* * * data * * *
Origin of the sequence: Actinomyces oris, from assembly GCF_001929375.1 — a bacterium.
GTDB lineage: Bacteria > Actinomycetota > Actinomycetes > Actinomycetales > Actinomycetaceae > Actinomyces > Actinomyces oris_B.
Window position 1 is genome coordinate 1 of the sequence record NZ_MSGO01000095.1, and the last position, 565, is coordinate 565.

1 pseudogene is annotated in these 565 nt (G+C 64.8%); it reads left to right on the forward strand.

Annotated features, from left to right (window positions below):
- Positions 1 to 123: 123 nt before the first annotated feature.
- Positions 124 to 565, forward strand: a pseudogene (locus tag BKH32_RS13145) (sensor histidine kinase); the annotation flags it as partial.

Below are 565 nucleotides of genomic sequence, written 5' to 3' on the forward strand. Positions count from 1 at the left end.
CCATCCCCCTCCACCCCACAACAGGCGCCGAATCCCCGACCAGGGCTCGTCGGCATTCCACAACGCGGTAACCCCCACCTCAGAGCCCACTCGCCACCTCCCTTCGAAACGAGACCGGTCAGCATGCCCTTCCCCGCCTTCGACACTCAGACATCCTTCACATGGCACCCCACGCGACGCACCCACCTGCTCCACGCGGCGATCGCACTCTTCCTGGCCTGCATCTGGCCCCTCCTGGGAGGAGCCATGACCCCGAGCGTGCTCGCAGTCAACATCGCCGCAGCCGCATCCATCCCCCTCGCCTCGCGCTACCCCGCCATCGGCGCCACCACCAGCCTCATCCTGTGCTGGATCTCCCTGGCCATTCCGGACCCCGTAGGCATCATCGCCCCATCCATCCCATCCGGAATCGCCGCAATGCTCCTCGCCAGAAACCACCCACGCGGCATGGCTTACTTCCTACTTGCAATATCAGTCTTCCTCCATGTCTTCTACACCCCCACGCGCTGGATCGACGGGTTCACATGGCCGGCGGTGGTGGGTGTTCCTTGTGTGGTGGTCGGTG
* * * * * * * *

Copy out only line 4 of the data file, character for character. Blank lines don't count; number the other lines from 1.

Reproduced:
1 pseudogene is annotated in these 565 nt (G+C 64.8%); it reads left to right on the forward strand.